LONDON A push by the world's leading emerging economies to dislodge the dollar as the dominant global reserve currency appears to be gaining momentum even as a weakening greenback adds further urgency to the discussion.
China on Monday added its voice to a growing international chorus seeking the replacement of the dollar as the main reserve currency, urging for an overhaul of the global monetary system to allow for wider use of Special Drawing Rights (SDRs) allocated by the International Monetary Fund (IMF).
Chinese central bank chief Zhou Xiaochuan said the SDRs, created by the IMF as international reserve assets in 1965, could be used as a super-sovereign reserve currency, eventually displacing the dollar.
His comments come a week after Russia said it would put forward a proposal for the creation of a new reserve currency issued by international financial institutions at the G20 meeting in April.
Russia said it had the broad support of its fellow BRIC countries -- Brazil, India and China -- as well as South Korea and South Africa for its proposal.
The push underscores growing concerns among emerging-market leaders about the long-term value of the dollar.
The dollar saw its biggest weekly slide since 1985 .DXY last week after the Federal Reserve's decision to buy long-term government debt raised the specter of oversupply in dollars.
That emerging economies -- among the largest dollar holders in the world thanks to strong export revenues -- want to diversify reserves away from the dollar is not only sensible but inevitable, argues Jerome Booth, Ashmore Investment Management research head.
"The unknowns are how fast and the disruption this may cause," Booth said.
China, which has the world's largest foreign-currency reserves at close to $2 trillion, would be especially keen to avoid a widespread dollar sell-off.
Chinese Premier Wen Jiabao said earlier this month that he was worried about China's heavy exposure to the United States -- which, taking into account its US Treasuries and other bond holdings, is estimated to represent about a two-thirds of its reserves.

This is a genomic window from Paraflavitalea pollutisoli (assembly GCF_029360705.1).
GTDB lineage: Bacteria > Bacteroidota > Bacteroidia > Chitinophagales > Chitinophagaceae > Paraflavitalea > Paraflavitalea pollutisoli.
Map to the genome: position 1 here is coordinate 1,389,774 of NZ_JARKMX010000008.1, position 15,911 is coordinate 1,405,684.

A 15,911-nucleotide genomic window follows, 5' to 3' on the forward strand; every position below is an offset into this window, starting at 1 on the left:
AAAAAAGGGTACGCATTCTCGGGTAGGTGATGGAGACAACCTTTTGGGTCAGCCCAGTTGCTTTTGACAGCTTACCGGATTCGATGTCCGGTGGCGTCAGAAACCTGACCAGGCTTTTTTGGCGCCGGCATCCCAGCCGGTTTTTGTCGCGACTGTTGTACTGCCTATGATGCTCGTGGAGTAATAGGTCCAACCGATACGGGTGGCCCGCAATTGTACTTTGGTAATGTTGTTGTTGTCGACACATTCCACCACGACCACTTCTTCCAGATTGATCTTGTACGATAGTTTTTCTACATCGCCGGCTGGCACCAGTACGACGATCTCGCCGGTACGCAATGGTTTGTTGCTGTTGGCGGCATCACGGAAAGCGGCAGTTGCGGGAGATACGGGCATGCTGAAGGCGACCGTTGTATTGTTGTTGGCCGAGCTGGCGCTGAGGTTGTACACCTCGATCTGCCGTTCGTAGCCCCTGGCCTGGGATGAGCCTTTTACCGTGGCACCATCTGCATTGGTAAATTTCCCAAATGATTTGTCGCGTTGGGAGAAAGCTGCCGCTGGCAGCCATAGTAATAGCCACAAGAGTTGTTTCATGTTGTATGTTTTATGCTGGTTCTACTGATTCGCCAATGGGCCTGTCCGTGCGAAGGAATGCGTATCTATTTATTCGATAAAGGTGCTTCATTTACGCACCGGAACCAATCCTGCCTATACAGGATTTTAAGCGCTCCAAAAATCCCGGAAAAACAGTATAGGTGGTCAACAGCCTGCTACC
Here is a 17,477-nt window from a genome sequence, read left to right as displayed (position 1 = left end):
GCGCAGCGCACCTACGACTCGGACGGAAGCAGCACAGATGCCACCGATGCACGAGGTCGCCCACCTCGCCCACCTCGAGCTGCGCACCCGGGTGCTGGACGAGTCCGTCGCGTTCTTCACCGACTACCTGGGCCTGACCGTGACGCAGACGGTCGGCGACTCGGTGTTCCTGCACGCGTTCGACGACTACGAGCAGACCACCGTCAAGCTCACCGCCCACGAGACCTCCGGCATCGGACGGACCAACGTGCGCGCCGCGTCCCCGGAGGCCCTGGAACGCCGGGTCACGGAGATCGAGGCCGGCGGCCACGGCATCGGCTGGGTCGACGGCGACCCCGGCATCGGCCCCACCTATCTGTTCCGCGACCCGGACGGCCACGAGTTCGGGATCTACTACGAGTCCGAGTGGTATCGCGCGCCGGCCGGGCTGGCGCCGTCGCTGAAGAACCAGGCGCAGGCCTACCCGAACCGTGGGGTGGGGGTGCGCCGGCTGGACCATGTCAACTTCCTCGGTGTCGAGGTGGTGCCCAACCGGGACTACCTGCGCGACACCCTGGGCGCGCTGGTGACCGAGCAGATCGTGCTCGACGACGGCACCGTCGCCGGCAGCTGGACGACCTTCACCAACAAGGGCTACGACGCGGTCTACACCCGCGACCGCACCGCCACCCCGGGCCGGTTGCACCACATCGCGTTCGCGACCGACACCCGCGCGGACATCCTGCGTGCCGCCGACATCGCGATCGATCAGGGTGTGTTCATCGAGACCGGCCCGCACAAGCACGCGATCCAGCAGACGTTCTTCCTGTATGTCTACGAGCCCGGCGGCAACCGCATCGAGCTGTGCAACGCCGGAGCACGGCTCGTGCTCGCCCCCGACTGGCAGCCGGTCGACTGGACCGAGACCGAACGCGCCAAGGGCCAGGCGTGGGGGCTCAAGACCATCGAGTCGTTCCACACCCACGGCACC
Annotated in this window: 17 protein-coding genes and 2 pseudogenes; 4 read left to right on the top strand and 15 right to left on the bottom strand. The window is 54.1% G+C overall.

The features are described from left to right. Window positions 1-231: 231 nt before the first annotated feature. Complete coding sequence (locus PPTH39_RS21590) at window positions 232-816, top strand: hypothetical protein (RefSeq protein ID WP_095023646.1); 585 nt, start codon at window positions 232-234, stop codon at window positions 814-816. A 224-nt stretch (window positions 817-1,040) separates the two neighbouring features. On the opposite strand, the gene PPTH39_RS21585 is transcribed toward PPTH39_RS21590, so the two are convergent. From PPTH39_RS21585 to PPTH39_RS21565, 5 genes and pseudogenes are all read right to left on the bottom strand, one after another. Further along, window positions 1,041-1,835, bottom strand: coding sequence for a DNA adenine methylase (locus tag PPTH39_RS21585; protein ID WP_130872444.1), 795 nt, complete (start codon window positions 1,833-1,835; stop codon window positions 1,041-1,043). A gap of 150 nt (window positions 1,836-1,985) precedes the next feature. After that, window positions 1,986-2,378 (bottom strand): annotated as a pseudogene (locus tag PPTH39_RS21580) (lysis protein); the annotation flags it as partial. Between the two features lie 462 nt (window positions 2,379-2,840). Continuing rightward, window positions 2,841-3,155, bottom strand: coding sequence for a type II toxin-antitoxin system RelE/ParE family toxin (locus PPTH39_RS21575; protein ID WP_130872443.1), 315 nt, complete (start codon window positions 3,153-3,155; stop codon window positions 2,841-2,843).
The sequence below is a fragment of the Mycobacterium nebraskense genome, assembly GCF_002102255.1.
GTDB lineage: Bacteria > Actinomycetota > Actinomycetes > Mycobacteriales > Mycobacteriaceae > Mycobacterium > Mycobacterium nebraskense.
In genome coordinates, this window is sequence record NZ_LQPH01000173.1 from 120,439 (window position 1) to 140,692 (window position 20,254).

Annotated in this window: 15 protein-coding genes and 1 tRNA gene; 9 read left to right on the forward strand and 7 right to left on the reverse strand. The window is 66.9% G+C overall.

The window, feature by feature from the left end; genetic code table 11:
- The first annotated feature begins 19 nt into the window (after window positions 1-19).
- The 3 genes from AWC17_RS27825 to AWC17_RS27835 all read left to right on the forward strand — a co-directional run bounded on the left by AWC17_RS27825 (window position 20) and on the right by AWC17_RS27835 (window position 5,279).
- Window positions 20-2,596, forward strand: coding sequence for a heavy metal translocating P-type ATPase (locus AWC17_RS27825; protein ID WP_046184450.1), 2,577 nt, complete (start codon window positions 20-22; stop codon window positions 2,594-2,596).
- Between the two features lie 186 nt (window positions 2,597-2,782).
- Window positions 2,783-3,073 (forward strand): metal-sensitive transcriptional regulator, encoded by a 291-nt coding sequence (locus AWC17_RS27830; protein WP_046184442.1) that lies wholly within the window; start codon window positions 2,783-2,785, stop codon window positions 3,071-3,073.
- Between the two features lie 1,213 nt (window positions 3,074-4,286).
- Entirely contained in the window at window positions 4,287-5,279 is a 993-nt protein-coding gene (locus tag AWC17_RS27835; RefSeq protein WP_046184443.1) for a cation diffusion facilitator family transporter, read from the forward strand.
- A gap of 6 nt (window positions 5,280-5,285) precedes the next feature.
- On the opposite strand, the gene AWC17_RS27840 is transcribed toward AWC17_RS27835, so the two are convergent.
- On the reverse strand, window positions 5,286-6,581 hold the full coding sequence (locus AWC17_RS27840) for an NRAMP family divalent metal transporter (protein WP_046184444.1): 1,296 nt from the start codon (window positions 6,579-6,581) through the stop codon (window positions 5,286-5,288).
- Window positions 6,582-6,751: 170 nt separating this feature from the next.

Any Chinese move to reweight its reserves portfolio could be destabilizing to the value of the greenback because of the level of market scrutiny.
"As soon as you sell-off a part of your reserves, people will expect you to sell the rest so the value of everything you have would plummet," said Jon Harrison, emerging foreign exchange strategist at Dresdner Kleinwort.
SDRs, which have a value based on a basket of key international currencies, also serve as the unit of account of the IMF and some other international organizations.
"If you really believed that (the SDR adoption) was going to happen, you'd want to sell the dollar and buy other currencies that would be part of the SDR basket -- euros, yen and perhaps the pound," said Dresdner's Harrison.
China's Zhou has said global acceptance of a new reserve currency would take a long time, and would be "a bold initiative that requires extraordinary political vision and courage."
Russia, which has significantly reduced the dollar's share of its own reserves in recent years in tandem with the 2005 introduction of a euro/dollar basket for tracking the rouble, has signaled it does not expect to see any reforms rising from the Group of 20 nations meeting in London on April 2.
WATCHING EACH OTHER
Still, Russia and China's push for a global super-sovereign reserve currency could have resonance beyond the corridors of power in the developing world -- possibly even in Washington.
Adopting a super-sovereign reserve currency such as SDRs could do away with the global imbalances of recent years that allowed the United States to run up large twin budget and external deficits while export-oriented emerging economies accumulated dollar-denominated reserves.
This global imbalance has been blamed for the cheap borrowing costs in the U.S. that contributed to subprime mortgage bust that triggered the global credit crunch.
A United Nations panel of experts this week is set to recommend the world ditch the dollar as its reserve currency in favor of a shared basket.
Avinash Persaud, a member of the UN Commission of Experts on International Financial Reform, said the creation of something like the old Ecu -- or European currency unit -- as a hard-traded weighted basket was one of the recommendations that would be delivered to the U.N. on Wednesday.
Politics will determine the timing of any diversification moves, Ashmore's Booth said.
"Central banks are watching each other...Many countries may want to start a senior dialogue with the new US administration before selling their Treasuries," he said.
(Reporting by Sebastian Tong and Peter Apps; Editing by Andy Bruce)